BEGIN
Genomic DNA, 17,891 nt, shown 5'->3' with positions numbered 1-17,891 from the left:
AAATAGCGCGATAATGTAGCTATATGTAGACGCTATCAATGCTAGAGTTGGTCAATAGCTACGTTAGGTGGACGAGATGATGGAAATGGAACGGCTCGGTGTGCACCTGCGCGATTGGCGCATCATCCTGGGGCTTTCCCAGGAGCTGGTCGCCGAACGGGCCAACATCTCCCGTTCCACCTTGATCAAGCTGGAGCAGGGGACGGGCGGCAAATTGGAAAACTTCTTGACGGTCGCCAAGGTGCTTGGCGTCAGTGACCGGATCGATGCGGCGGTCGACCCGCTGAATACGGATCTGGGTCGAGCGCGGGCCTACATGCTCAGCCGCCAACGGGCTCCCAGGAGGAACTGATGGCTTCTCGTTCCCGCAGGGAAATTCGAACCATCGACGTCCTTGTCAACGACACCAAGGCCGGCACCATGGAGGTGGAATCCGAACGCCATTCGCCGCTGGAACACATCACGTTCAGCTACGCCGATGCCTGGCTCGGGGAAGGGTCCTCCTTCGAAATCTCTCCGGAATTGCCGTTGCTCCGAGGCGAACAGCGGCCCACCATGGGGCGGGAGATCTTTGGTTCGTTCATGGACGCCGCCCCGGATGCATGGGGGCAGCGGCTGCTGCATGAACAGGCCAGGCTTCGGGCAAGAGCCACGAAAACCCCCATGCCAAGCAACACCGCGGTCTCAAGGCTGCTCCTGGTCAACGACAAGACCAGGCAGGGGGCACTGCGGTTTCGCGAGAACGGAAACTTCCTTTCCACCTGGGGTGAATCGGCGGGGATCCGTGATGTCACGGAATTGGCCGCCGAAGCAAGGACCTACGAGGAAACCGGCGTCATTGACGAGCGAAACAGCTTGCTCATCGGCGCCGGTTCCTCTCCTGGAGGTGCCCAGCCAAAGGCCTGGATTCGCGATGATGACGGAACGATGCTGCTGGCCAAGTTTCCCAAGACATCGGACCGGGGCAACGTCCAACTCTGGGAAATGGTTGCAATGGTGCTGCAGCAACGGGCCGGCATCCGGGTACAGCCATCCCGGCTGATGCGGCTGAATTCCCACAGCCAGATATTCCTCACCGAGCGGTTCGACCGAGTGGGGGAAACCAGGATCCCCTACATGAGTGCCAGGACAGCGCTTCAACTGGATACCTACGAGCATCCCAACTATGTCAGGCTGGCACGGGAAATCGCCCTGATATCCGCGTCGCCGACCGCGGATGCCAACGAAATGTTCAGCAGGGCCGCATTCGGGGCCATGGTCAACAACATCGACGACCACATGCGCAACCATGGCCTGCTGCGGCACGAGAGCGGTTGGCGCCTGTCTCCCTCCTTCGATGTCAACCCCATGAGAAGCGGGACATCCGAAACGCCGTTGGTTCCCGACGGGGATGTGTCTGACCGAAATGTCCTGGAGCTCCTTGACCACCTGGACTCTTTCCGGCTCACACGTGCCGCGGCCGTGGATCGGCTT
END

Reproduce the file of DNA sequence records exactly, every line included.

Genomic DNA, 17,891 nt, shown 5'->3' with positions numbered 1-17,891 from the left:
AAATAGCGCGATAATGTAGCTATATGTAGACGCTATCAATGCTAGAGTTGGTCAATAGCTACGTTAGGTGGACGAGATGATGGAAATGGAACGGCTCGGTGTGCACCTGCGCGATTGGCGCATCATCCTGGGGCTTTCCCAGGAGCTGGTCGCCGAACGGGCCAACATCTCCCGTTCCACCTTGATCAAGCTGGAGCAGGGGACGGGCGGCAAATTGGAAAACTTCTTGACGGTCGCCAAGGTGCTTGGCGTCAGTGACCGGATCGATGCGGCGGTCGACCCGCTGAATACGGATCTGGGTCGAGCGCGGGCCTACATGCTCAGCCGCCAACGGGCTCCCAGGAGGAACTGATGGCTTCTCGTTCCCGCAGGGAAATTCGAACCATCGACGTCCTTGTCAACGACACCAAGGCCGGCACCATGGAGGTGGAATCCGAACGCCATTCGCCGCTGGAACACATCACGTTCAGCTACGCCGATGCCTGGCTCGGGGAAGGGTCCTCCTTCGAAATCTCTCCGGAATTGCCGTTGCTCCGAGGCGAACAGCGGCCCACCATGGGGCGGGAGATCTTTGGTTCGTTCATGGACGCCGCCCCGGATGCATGGGGGCAGCGGCTGCTGCATGAACAGGCCAGGCTTCGGGCAAGAGCCACGAAAACCCCCATGCCAAGCAACACCGCGGTCTCAAGGCTGCTCCTGGTCAACGACAAGACCAGGCAGGGGGCACTGCGGTTTCGCGAGAACGGAAACTTCCTTTCCACCTGGGGTGAATCGGCGGGGATCCGTGATGTCACGGAATTGGCCGCCGAAGCAAGGACCTACGAGGAAACCGGCGTCATTGACGAGCGAAACAGCTTGCTCATCGGCGCCGGTTCCTCTCCTGGAGGTGCCCAGCCAAAGGCCTGGATTCGCGATGATGACGGAACGATGCTGCTGGCCAAGTTTCCCAAGACATCGGACCGGGGCAACGTCCAACTCTGGGAAATGGTTGCAATGGTGCTGCAGCAACGGGCCGGCATCCGGGTACAGCCATCCCGGCTGATGCGGCTGAATTCCCACAGCCAGATATTCCTCACCGAGCGGTTCGACCGAGTGGGGGAAACCAGGATCCCCTACATGAGTGCCAGGACAGCGCTTCAACTGGATACCTACGAGCATCCCAACTATGTCAGGCTGGCACGGGAAATCGCCCTGATATCCGCGTCGCCGACCGCGGATGCCAACGAAATGTTCAGCAGGGCCGCATTCGGGGCCATGGTCAACAACATCGACGACCACATGCGCAACCATGGCCTGCTGCGGCACGAGAGCGGTTGGCGCCTGTCTCCCTCCTTCGATGTCAACCCCATGAGAAGCGGGACATCCGAAACGCCGTTGGTTCCCGACGGGGATGTGTCTGACCGAAATGTCCTGGAGCTCCTTGACCACCTGGACTCTTTCCGGCTCACACGTGCCGCGGCCGTGGATCGGCTT